By Meena Raman
SHARM EL-SHEIKH, Egypt, Nov 22 2022 (IPS)
COP 27 delivered on what was the ‘litmus test’ for its success – consensus on the establishment of a fund on loss and damage. What seemed impossible was made possible, largely due to the unity of the G77 and China and the role of the Egyptian Presidency. Also important were efforts by civil society groups who put pressure on the United States, the main blocker to having the fund.
Until the final hours of the climate talks, it was uncertain whether the deal would be sealed, given behind the scenes diplomacy by the COP Presidency team. The G77/China was led by Pakistan, that wielded a strong moral voice at the conference, following the catastrophic and devastating floods which was attributed to climate change.
It was a big win for loss and damage issues at Sharm el-Sheikh, to spotlight what was once seen as an ‘orphan child’ of the process, with usual priority given to mitigation (emissions reductions), while adaptation to climate impacts is treated as the ‘step child’.
However, there is nothing significantly meaningful on finance, given the overall stance of developed countries in the process, with the loss and damage fund remaining empty for now, with the hope that it will deliver more in the coming years when the fund is set up and is resourced.
The Santiago Network on Loss and Damage (SNLD), which is to be a technical assistance facility for developing countries also was devoid of any financial commitments. The finance decisions adopted only exhorted developed countries to deliver on the USD 100 billion per year by 2020 pledges and to double adaptation funding.
New pledges, totalling more than USD 230 million, were made to the Adaptation Fund at COP27, a small sum given the scale of the needs in developing countries.
An overarching alarm and agony of many developing countries at the Sharm el-Sheikh talks were the persistent efforts by developed countries to not own up to their historical responsibilities for past emissions, and to delete or dilute the foundational principles of equity and common but differentiated responsibilities and respective capabilities (CBDRRC) between developed and developing countries under the UNFCCC and the Paris Agreement.
This attempt was repeatedly called out by developing countries, especially from the Like-minded developing countries (LMDC), the African Group, the Arab Group and ABU (Argentina, Brazil and Uruguay). The effort to remove this differentiation was at the heart of the fight on many fronts, especially on the issue of mitigation and finance, which seemed like a repeat of negotiations in Paris.
Developed countries continued their efforts at using terms such as ‘major emitters’, ‘major economies’, and the ‘G20’ in relation to who should show more ambition on mitigation, while in the discussion on finance, it was about “broadening the donor base”.
The retort from developing countries was that these issues were already settled under the Paris Agreement and that the principles and provisions of the Agreement should be respected and implemented.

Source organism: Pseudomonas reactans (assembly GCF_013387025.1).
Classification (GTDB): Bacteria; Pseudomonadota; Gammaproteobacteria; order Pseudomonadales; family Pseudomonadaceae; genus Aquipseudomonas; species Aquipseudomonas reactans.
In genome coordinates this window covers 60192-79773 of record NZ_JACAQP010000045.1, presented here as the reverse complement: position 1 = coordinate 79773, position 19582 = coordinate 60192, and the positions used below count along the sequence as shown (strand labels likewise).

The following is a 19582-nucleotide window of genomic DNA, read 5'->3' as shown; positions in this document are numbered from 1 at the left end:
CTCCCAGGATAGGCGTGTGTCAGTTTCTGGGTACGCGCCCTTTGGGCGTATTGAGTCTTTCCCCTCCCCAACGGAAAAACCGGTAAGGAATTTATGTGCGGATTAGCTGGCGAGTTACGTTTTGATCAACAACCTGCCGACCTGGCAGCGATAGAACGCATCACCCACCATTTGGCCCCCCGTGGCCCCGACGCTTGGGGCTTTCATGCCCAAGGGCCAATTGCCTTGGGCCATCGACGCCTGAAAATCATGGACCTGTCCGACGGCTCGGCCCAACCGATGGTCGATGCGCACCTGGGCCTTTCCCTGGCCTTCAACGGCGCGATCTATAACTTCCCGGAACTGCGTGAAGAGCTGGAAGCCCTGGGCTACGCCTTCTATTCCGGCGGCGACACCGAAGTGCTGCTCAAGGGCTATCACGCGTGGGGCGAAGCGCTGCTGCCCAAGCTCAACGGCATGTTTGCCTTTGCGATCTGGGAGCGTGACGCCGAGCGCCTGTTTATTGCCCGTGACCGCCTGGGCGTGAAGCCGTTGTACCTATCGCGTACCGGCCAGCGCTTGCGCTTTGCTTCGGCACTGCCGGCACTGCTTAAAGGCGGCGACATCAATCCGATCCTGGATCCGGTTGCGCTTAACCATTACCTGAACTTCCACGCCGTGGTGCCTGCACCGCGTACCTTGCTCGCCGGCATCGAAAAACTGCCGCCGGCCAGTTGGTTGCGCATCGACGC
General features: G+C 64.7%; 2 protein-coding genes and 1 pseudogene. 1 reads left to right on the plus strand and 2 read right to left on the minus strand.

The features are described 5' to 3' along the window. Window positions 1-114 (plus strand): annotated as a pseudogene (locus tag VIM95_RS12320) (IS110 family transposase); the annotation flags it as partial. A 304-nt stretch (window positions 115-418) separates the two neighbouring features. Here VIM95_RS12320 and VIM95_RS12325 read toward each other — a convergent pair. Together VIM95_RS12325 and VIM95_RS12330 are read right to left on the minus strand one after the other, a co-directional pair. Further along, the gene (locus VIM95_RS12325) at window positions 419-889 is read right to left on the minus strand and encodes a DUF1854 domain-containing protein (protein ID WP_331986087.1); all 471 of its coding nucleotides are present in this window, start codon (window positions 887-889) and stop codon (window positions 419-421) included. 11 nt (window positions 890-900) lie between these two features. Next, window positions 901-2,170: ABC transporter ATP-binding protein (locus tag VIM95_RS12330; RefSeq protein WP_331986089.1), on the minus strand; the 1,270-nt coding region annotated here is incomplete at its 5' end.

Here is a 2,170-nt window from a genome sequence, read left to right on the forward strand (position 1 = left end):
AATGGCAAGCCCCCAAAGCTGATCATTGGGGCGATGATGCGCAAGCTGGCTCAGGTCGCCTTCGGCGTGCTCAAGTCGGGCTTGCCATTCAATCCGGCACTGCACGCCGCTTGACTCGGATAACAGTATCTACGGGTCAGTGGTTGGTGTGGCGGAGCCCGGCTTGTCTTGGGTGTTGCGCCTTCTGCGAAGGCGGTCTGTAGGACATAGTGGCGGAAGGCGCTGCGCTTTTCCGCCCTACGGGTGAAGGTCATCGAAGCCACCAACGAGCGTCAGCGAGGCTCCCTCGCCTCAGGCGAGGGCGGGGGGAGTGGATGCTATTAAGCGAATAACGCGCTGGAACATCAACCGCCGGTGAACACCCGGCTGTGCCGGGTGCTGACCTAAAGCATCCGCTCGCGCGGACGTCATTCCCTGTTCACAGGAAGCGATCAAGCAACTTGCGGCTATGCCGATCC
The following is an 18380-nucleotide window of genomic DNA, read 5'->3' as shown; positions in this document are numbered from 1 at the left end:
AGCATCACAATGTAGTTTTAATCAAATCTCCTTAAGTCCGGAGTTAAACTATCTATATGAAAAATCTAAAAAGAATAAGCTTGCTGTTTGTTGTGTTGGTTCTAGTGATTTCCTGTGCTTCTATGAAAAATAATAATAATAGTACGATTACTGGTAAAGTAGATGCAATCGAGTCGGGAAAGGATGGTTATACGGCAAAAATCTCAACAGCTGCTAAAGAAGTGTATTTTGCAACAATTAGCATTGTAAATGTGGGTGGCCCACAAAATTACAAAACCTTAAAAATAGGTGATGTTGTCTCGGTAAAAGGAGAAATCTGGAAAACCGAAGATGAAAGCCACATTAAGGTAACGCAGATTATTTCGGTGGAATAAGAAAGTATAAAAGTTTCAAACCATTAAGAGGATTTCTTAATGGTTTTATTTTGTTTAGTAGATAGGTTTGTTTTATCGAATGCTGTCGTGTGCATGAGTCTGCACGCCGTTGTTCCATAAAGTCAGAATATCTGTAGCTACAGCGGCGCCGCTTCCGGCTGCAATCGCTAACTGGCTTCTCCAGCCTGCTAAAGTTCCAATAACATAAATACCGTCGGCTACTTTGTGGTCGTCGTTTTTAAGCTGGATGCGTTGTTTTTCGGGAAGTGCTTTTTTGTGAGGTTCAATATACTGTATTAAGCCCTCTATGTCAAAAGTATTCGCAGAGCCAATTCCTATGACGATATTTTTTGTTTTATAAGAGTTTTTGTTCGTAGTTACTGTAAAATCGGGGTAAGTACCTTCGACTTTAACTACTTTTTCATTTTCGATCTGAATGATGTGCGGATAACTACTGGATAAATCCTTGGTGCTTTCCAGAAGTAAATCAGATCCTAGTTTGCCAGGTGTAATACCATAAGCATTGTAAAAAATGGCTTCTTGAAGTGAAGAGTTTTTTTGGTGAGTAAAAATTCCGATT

The climate talks which began on Sunday, 6 Nov, were supposed to end Friday, 18 Nov, but decisions were only gavelled early morning of Sunday, 20 Nov, when the official plenary began at 4 am. Delegates were visibly exhausted and bleary-eyed following long days and nights of negotiations which were particularly intense since Wed, 16 Nov.
Apart from the loss and damage fund, other issues that were deadlocked during the week were the cover decisions (as to what they should contain), the mitigation work programme, the global goal on adaptation and matters related to finance.
Among the sticky issues in relation to mitigation were on how the temperature goal of 1.5°C should be reflected, how to advance efforts following the controversial paragraph adopted on the phase down of unabated coal and inefficient fossil fuel subsidies from COP 26 decision in Glasgow, and the peaking of emissions by 2025.
In order to avoid spats in public given the wide divergence between Parties in the full glare of the public and world media, the COP 27 Presidency team resorted to informal consultations and diplomatic efforts behind the scenes to find compromises on the difficult issues with draft texts which were reviewed by Parties.
This was the reason for the delay in convening the final plenary, as Parties also wanted to gauge if they could live with the draft decisions, as they assessed the overall balance of the package of decisions among the key issues of mitigation, adaptation, loss and damage and finance.
COP 27 President Sameh Shoukry convened plenary and gavelled the adoption of the various decisions. Following the adoption of the decisions, he said that “despite the difficulties and challenges of our times, the divergence of views, level of ambition or apprehension, we remain committed to the fight against climate change…. and that as much as sceptics and pessimists thought that climate action will be taking a back seat on the global agenda, we rose to the occasion, upheld our responsibilities and undertook the important decisive political decisions that millions around the world expect from us.”
Minister Shoukry added that “We listened to the calls of anguish and despair resonating from one end of Pakistan to the other, a country with literally more than a third of its area flooded, a resounding alarm of the future that awaits us beyond 1.5 degrees. A bleak future…, a future that I do not wish for my grandchildren nor for any child on this planet.”
“Today, here in Sharm el-Sheikh, we establish the first ever dedicated fund for loss and damage, a fund that has been so long in the making. It was only appropriate that this COP, the implementation COP in Africa, is where the fund is finally established.”
“Millions around the globe can now sense a glimmer of hope that their suffering will finally be addressed, swiftly and appropriately,” he said further, adding that “We leave Sharm el-Sheikh with renewed hope in the future of our planet, with an even stronger collective will and more determination to achieve the temperature goal of the Paris Agreement.”
Among the significant decisions adopted are highlighted below.
The cover decisions – Sharm el-Sheikh Implementation Plan
The cover decisions adopted under the COP (Conference of Parties to the UNFCCC) and CMA (Conference of Parties to the Paris Agreement) are referred to as the Sharm el-Sheikh Implementation Plan. The COP and CMA decisions are similar in many respects. Highlights of some of the main aspects of the decisions adopted under the CMA are as follows: